Nursing symposium focuses on transplant patients’ care, needsOct. 16, 2014, 10:07 AM
What started as a way to gather nurse practitioners in the field of transplantation at Vanderbilt to talk about the best practices in managing patients has grown into a one-of-a-kind national conference.
The 10th Annual Vanderbilt Transplant Nurse Practitioner Symposium was held this week in Nashville. It is designed to address the complexities of managing transplant patients within the scope of practice of the nurse practitioner.
“When we first started the conference, we had less than 20 nurse practitioners at Vanderbilt’s Transplant Center who wanted to have as much information as possible about how best to take care of our patients,” said Haley Hoy, ACNP, interim associate dean of Graduate Programs at the University of Alabama-Huntsville College of Nursing and a lung transplant coordinator/nurse practitioner at Vanderbilt University Medical Center.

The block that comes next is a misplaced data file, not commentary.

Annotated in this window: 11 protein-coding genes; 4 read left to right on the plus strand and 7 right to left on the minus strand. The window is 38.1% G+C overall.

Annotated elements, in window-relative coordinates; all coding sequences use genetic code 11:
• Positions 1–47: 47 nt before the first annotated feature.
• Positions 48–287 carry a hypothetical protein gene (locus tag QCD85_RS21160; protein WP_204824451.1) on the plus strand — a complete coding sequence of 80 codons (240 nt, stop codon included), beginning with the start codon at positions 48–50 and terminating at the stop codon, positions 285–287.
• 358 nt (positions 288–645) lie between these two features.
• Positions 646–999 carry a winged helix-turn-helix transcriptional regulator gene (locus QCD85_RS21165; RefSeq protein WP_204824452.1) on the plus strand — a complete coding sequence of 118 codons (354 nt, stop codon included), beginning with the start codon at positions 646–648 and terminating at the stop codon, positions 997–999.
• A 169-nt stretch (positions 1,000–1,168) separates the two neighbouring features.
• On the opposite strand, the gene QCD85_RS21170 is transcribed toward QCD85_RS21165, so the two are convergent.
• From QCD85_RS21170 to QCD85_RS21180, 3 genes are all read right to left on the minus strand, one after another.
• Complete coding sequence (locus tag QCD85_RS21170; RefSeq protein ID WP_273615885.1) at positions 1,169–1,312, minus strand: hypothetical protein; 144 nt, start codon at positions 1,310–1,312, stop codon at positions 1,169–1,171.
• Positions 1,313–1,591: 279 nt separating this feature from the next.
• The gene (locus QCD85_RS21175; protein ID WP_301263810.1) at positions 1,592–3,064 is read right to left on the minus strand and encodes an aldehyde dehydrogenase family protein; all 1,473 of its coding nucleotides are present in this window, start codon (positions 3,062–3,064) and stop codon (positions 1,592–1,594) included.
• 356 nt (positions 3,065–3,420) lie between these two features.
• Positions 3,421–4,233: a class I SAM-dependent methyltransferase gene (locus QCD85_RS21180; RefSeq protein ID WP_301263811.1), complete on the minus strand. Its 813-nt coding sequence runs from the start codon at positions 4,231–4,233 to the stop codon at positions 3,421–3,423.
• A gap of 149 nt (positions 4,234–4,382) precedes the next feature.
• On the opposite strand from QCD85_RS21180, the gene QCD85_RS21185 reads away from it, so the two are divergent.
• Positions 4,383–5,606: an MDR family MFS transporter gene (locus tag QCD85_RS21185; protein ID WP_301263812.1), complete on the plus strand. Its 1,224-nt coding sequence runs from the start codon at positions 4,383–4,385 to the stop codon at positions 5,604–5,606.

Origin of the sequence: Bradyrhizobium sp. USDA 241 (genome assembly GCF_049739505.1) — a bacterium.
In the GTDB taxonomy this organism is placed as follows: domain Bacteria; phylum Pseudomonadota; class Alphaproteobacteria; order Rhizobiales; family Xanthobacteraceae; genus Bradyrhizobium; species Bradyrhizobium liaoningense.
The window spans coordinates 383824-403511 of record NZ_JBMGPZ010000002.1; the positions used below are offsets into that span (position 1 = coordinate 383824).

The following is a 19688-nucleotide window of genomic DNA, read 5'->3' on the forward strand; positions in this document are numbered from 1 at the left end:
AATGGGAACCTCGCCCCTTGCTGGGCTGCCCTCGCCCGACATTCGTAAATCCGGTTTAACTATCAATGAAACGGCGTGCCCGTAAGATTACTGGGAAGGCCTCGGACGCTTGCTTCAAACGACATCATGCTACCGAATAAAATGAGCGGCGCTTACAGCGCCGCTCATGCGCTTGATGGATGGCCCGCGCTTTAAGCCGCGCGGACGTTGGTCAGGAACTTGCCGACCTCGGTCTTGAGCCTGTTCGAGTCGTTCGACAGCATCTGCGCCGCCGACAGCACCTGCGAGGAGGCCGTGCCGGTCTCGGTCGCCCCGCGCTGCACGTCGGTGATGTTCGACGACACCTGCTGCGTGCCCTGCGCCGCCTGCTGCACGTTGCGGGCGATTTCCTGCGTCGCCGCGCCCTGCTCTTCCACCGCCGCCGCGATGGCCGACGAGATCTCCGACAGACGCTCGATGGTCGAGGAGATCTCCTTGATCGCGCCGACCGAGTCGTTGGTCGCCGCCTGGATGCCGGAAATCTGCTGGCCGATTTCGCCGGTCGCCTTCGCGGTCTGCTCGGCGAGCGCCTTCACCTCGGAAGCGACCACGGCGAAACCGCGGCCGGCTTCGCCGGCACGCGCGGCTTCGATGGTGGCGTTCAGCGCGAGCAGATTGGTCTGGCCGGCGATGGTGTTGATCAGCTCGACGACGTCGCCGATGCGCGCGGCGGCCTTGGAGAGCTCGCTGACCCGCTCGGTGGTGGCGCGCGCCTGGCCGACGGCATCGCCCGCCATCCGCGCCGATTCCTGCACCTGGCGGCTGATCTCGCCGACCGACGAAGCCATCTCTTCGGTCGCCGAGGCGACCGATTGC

“It started off with our Vanderbilt nurse practitioners getting a better handle on how specialists work with our patients and learning the rationale behind their care.”
Hoy, along with Transplant Center Administrator Edward Zavala, MBA, collaborated to develop the national conference.
The two-day symposium, which typically attracts more than 100 nurse practitioners, has grown since the first few local gatherings.
“When I first came to Vanderbilt in 2003 there were transplant nurse coordinator educational offerings but nothing for advanced practice nurses,” said Zavala. “Attendance for this symposium grows each year and it is reassuring when I hear from transplant administrator colleagues from around the country what a great symposium it is.”
Zavala applauds Hoy’s decade-long service for placing Vanderbilt “on the map” for transplant nurse practitioners education.
“The number of nurse practitioners caring for transplant patients has increased significantly in the past few years,” said Hoy. “Our focus on acute/chronic illness and emphasis on preventative maintenance matches well with the unique needs of transplant patients.”
This year marks the first time an international participant attended the meetings.